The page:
Nothing like an opening at the Museum of Contemporary Art to showcase the exceptional style Chicagoans have, in all their diversity. The festivities in May celebrating artist Nick Cave’s solo exhibition “Forothermore” were no exception. Body coverings were a central theme and could be appreciated on every level: on guests’ outfits in their special post-lockdown glee; on Cave’s fashion collection (as presented at the“The Color Is”gala at the DuSable Black History Museum); and, last but not least, on Cave’s breathtaking Soundsuits displayed throughout his major retrospective at the MCA, curated by Naomi Beckwith.
The first time I ever witnessed the magic of the aforementioned Soundsuits was in 2014 at a student fashion show at the School of the Art Institute, where Cave is a professor and the chair of the fashion design department. Seeing Cave’s work at the fashion show was a memorable experience of sheer joy.
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Cave’s performance felt like a huge intergalactic party, featuring a parade of unique characters that looked, moved, and sounded like fascinating alien beings—each representing a very particular universe. Performers danced fully covered head to toe in amazingly intricate costumes, made of all kinds of unexpected materials. Cave has said that he considers his Soundsuits as a “second skin, or a suit of armor” which “erases gender, race, and class” and also regards them as “transformative objects with life-affirming potential when they are worn.” In the Nick Cave: Forothermore catalog, MCA director Madeleine Grynsztejn writes “a Soundsuit—as much as it is a beautiful sculpture adorned with some of the most vibrant colors you’ll ever see—is also a message. And what it’s saying is move and change.”
Click through images from the events below
In addition to the Soundsuits, “Forothermore” includes a mesmerizing site-specific kinetic installation called Spinner Forest, textural sculptures, videos, and more. There are also off-site interventions connected to the show, such as Ba Boom Boom Pa Pop Pop at Art on the Mart, a video projection created by Cave and projected on the Merchandise Mart building nightly at 9:30 PM until September 7, and “Power of the Party: Chicago House and Nick Cave”, an event taking place at the DuSable on August 27.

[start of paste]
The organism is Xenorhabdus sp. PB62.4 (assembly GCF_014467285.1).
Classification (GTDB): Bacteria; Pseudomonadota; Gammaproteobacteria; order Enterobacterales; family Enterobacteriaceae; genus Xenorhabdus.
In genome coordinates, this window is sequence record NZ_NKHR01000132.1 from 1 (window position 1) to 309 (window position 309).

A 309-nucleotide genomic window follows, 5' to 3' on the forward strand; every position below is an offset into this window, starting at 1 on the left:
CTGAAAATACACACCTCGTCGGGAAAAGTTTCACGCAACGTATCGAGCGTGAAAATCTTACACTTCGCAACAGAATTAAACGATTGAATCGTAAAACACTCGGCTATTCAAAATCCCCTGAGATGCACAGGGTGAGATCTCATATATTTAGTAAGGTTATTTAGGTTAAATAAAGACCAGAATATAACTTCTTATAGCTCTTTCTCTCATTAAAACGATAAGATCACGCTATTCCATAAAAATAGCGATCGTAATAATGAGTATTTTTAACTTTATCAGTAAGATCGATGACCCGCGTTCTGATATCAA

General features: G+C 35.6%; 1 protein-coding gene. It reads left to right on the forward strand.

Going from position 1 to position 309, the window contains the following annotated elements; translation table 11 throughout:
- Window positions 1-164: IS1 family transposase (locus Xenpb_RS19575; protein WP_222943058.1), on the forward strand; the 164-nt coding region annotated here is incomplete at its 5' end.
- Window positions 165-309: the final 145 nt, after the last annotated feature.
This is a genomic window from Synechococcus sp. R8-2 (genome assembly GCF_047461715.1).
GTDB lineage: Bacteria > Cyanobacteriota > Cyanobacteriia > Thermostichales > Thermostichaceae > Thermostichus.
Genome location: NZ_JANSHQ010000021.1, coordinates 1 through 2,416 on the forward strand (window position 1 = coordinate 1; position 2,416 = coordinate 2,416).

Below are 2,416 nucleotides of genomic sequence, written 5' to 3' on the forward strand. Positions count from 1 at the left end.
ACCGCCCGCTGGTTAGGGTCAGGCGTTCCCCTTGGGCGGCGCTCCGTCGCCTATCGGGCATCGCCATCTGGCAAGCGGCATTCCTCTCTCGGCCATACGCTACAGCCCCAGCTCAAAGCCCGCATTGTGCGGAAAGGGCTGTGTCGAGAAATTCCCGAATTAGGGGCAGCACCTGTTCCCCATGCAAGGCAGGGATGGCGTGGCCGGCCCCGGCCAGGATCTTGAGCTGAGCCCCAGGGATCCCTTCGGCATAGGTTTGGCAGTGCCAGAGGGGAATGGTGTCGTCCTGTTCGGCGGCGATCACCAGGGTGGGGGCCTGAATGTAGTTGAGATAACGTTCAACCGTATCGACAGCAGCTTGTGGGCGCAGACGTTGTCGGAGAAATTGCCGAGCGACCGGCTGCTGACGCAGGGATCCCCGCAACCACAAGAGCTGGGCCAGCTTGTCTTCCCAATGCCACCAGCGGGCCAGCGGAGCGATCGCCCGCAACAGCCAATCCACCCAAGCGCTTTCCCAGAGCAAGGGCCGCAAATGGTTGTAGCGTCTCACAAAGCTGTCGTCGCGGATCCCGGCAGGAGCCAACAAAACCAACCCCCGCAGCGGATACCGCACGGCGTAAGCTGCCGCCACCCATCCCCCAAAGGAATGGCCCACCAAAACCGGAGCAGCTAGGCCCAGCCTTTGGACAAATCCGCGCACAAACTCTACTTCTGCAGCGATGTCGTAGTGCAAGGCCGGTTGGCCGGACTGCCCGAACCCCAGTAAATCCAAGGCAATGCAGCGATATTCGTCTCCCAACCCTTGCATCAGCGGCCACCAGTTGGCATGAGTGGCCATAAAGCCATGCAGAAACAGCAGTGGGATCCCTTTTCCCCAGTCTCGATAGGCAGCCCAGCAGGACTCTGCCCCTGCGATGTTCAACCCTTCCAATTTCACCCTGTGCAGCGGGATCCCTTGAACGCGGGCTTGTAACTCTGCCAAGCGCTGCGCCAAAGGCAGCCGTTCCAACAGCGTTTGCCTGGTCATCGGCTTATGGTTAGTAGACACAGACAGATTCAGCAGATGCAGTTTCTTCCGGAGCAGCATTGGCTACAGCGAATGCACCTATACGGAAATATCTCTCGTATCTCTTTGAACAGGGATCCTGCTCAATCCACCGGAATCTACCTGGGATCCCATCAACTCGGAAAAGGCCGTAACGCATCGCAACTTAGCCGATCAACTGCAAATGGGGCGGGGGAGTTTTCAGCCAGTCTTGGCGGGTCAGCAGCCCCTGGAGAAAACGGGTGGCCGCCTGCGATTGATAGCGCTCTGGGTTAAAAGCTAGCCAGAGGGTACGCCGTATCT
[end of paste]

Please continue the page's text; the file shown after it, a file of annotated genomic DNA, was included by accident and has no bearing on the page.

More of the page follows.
“Power of the Party” is presented by the MCA and features Dr. Meida Teresa McNeal, the artistic and managing director of Honey Pot Performance, a Chicago-based Afro-feminist public humanities organization, and DJ Lori Branch, a pioneering force in Chicago’s house music and nightlife scenes. The event will include a discussion between McNeal and Branch about the early house music scene in Chicago and its influence on Cave’s work. According to Dr. McNeal, who, along with Branch, is part of the team that created The Chicago Black Social Culture Map, the house music parties were “the places where we created ways of gathering with our chosen family to lift ourselves up and find joy and release and strength to move forward.”
“I see that in so much of Nick Cave’s body of work. So much of it comes from really horrible racialized experiences and trauma. But he takes those things and tries to reconfigure them as sites of pleasure, by making something beautiful out of something terrible,” she says. After their talk, Branch will perform a set inspired by Nick Cave’s art, providing a soundtrack to kick off “The Color Is,” an exhibition exploring the same themes of the similarly named gala: fashion and design objects by Cave and his brother Jack. It will be on view at the DuSable until November 27.
“Forothermore”Through 10/2: Tue 10 AM-9 PM, Wed-Sun 10 AM-5 PM, Museum of Contemporary Art Chicago, 220 E. Chicago, admission and visitor information at mcachicago.org
Power of the Party: Chicago House and Nick CaveTue 8/27, 1 PM (talk) and 3 PM (DJ Lori Branch performance), DuSable Black History Museum and Education Center, 740 E. 56th Pl., free with registration, dusablemuseum.org
“The Color Is”8/27-11/27, Wed-Sun 11 AM-4 PM, DuSable Black History Museum and Education Center, 740 E. 56th Pl., timed admission and visitor information at dusablemuseum.org